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Meet Amanda Rettke

Amanda Rettke is the creator of I Am Baker, and the bestselling author of Surprise Inside Cakes: Amazing Cakes for Every Occasion – With a Little Something Extra Inside.Over the course of her 15+ year blogging adventure, she has been featured in and collaborated with the Food Network, New York Times, LA Times, Country Living Magazine, People Magazine, Epicurious, Brides, Romantic Homes, life:beautiful, Publishers Weekly, The Daily Mail, Star Tribune, The Globe and Mail, DailyCandy, YumSugar, The Knot, The Kitchn, and Parade, to name a few.

Reader Comments

  1. I am a big fan of your recipes! Can I make the recipe in dough form then cook it then finish cooking it in the oven the next day?

  2. The recipe shows that it makes 15 rolls in the ‘servings’ section, the instructions say to cut it into 16. Since a normal roll recipe makes a dozen, and that’s what fits a 9×13 pan better, that’s what I made. Now that they are cooled… time to make the sliders. 😀

    1. The first video shown is for the recipe. Then more videos play, for other recipes. If there is no video made for this particular recipe, other recipes will play. Hope that helps.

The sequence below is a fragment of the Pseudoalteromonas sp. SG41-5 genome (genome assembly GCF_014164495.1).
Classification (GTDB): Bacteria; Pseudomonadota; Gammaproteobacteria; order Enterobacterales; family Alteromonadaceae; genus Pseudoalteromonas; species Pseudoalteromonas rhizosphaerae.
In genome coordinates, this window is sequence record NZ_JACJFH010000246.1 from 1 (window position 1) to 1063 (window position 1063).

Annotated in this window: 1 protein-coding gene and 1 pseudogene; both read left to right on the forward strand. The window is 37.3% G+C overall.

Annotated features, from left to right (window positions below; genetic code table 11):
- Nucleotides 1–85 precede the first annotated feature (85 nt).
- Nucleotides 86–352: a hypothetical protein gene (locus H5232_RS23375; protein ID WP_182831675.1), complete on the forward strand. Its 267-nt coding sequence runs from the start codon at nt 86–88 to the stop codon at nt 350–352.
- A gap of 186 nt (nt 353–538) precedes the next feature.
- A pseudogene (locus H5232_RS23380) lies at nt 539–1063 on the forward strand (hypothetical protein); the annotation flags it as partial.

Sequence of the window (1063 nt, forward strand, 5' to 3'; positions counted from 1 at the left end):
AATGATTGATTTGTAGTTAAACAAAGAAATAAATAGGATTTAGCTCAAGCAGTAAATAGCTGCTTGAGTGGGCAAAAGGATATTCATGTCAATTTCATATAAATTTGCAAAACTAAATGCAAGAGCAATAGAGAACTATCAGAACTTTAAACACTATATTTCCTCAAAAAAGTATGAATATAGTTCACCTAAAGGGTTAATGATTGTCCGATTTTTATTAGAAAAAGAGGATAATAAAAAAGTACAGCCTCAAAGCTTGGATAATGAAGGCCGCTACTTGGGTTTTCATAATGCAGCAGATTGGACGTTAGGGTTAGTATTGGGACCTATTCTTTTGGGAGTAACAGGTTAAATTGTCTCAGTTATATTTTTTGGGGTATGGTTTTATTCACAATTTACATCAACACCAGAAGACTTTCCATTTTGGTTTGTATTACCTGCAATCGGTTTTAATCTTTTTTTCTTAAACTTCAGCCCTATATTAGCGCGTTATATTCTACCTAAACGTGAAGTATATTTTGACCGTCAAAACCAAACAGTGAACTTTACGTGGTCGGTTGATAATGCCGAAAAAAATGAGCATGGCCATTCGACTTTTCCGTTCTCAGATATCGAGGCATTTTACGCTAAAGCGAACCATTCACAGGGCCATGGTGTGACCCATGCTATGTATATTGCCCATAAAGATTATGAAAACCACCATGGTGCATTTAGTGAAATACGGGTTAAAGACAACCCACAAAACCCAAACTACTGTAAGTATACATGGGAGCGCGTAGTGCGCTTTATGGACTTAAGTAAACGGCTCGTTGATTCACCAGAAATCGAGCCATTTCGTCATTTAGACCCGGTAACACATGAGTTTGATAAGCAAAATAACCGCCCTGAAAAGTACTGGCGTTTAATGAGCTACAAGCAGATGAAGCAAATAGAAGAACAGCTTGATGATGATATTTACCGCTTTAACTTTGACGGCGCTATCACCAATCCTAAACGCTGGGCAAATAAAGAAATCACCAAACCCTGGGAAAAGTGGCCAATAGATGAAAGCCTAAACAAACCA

3. Looks great! I have trouble finding the King’s Hawaiian bread wheels anymore! Can this be made into a wheel? I was thinking maybe use a cat iron skillet? I like to make spinach dip and put into the cut out middle.

  4. unfortunately this recipe did not work for me. initialy the dough was very loose and even adding 3 heaping spoons of flour did not help. i decided to give it a chance anyhow because the consistency of the dough normally improves with the first rise but if anything, it was worse.
    there was no way to form buns, the dough was like melted chocolate. i floured it and tried to fold it but you cannot fold soup.
    i ended up scrapping this goo into the loaf pan and simply baked it as a single loaf of bread so at least i did not waste the ingredients.
    so instead of buns i ended up with bread. it tastes ok but it’s not what i came here for.

  5. I made this recipe for the first time tonight, and they are very good! I did have to add a bit more flour, and the dough was still a bit sticky and took a very long time to rise. I let the first rise go for more than three hours, and the second rise took almost 2 hours to fluff up to the correct size. Also, I followed the recipe, exactly and baked it for 20 minutes, but I should have checked the temperature sooner because when I took them out of the oven they were beautifully brown, but they were 207° on the inside And a bit to dry. That did not stop my family from eating them, though! I will definitely try it again and I know I will have to reserve more time and begin earlier to make sure they’re finished for when I need them.